Most of us have probably been there: that first lesson after a vacation or busy week, when little or no practice has occurred. Now it's time to play for your teacher, and it doesn't feel so great.
I'd argue it is best to show up to the lesson anyway, to get back in gear so that better progress can happen next week. Missing that lesson can actually make the situation worse, setting the stage for more backsliding and avoidance. So go to your lesson.
I've seen the situation from the vantage of a teacher as well -- it's usually pretty obvious when a student has not been practicing. Some of the signs include a certain lack of familiarity with the assignment, a sudden interest in chit-chatting or other avoidance techniques, and then simply stumbling through the music.
What is the teacher to do? One can go ahead with the lesson plan, but it will wind up being a bit of a repeat from last week. If the not-practicing is becoming a habit, then a lecture might be in order. If the student was just slammed this week, then maybe a change of pace would work. I still remember being an over-busy senior in high school, very uptight and worried. I was probably somewhere in the process of tearing my hair out over being unprepared for the next violin lesson when one of my jazzy trombone-playing friends shared a story that impressed me: he'd shown up to his lesson after not practicing all week, and his teacher simply said, "Okay you didn't practice, let's just read duets!" What? They had a great time, apparently. And it gave me the notion that it's okay to think outside the box.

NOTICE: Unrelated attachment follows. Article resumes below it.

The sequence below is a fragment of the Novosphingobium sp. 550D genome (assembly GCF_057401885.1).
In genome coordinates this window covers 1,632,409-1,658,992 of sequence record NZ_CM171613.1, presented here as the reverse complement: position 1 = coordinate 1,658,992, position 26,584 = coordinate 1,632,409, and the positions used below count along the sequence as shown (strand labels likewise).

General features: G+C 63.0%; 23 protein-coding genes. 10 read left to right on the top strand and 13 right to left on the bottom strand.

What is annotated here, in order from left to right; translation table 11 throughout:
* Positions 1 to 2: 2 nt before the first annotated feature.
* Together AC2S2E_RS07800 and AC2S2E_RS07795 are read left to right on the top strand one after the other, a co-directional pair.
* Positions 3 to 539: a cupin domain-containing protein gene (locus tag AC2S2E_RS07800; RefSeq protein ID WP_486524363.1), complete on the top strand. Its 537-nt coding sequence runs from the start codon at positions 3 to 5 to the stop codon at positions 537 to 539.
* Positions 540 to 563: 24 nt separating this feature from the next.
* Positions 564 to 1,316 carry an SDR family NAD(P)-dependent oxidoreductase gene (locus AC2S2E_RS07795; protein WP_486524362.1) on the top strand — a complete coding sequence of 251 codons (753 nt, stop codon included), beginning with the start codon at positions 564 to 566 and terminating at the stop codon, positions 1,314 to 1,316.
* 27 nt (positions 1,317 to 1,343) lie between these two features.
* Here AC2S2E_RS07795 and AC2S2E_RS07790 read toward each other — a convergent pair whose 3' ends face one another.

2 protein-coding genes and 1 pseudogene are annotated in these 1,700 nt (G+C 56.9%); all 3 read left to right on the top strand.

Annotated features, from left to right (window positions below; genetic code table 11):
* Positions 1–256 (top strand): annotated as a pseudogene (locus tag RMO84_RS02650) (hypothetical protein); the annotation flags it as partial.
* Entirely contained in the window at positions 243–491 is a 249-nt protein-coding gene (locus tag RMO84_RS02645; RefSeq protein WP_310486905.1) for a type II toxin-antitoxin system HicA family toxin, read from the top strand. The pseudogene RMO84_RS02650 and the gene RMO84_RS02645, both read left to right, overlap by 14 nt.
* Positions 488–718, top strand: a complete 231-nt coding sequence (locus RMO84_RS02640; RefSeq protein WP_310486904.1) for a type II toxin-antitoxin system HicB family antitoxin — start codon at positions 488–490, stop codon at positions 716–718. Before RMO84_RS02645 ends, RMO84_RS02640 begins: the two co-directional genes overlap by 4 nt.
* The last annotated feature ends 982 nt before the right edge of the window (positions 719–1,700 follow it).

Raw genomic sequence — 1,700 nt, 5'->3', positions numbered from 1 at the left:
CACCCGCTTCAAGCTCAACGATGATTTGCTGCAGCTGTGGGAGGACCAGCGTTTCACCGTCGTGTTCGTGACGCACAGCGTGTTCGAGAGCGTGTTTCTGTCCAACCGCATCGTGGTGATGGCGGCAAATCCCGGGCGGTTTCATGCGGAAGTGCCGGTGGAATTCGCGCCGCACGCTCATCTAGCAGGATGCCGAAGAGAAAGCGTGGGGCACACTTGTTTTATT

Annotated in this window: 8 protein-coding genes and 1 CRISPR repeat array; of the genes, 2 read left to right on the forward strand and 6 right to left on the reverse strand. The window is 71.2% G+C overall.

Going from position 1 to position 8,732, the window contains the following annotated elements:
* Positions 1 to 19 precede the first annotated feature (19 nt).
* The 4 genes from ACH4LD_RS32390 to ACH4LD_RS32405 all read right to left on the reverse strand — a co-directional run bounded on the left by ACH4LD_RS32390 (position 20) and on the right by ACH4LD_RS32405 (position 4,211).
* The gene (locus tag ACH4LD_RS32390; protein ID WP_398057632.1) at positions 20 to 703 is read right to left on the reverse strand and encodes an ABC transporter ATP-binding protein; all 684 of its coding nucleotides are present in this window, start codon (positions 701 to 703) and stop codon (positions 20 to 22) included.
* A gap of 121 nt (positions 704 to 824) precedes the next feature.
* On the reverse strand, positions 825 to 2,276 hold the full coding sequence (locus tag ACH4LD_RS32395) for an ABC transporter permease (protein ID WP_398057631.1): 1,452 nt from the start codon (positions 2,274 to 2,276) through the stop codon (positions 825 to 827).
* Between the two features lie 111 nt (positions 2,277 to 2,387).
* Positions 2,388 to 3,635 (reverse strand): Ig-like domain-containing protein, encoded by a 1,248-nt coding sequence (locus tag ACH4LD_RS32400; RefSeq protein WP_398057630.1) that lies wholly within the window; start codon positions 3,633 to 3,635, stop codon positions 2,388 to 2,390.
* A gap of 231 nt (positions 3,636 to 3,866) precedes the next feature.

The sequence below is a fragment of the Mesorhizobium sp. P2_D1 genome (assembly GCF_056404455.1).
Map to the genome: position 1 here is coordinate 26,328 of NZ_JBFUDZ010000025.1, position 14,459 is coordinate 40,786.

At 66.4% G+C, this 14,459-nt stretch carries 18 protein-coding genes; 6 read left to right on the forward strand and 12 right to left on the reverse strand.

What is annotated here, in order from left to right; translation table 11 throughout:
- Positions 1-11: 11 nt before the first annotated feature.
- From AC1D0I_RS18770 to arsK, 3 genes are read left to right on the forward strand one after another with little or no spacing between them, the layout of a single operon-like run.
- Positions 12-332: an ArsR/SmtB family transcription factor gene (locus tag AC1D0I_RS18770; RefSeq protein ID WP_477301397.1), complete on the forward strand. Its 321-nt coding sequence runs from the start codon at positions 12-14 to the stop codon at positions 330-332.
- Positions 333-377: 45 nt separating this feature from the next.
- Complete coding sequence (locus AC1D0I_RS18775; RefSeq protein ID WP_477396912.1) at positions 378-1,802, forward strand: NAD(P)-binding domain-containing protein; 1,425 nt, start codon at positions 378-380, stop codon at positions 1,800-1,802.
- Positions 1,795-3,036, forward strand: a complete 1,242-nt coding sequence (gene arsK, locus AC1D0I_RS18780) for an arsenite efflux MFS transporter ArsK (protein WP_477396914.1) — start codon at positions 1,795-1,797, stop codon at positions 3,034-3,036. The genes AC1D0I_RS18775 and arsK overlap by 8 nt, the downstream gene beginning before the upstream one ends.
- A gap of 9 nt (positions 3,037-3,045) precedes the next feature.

Of course, you can't do that every week!
For this week's vote, please choose the option that you feel is best. What would you want your teacher to do, or what would you as a teacher do, if a student has not practiced for a lesson?
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Jack Liebeck, violin
BBC Scottish Symphony Orchestra, Martyn Brabbins conducting
Jack Liebeck plays Max Bruch's lesser-known Violin Concerto No.2, which was composed in 1877 for the Spanish violinist Pablo de Sarasate. The album also includes three shorter works for violin and orchestra by Bruch: the Adagio appassionato, Op.57; In Memorium, Op. 65; and Konzertstucke, Op. 84. Some excerpts from the album (what a gorgeous tone; Liebeck plays the 1785 "Ex-Wilhelmj" J.B. Guadagnini):
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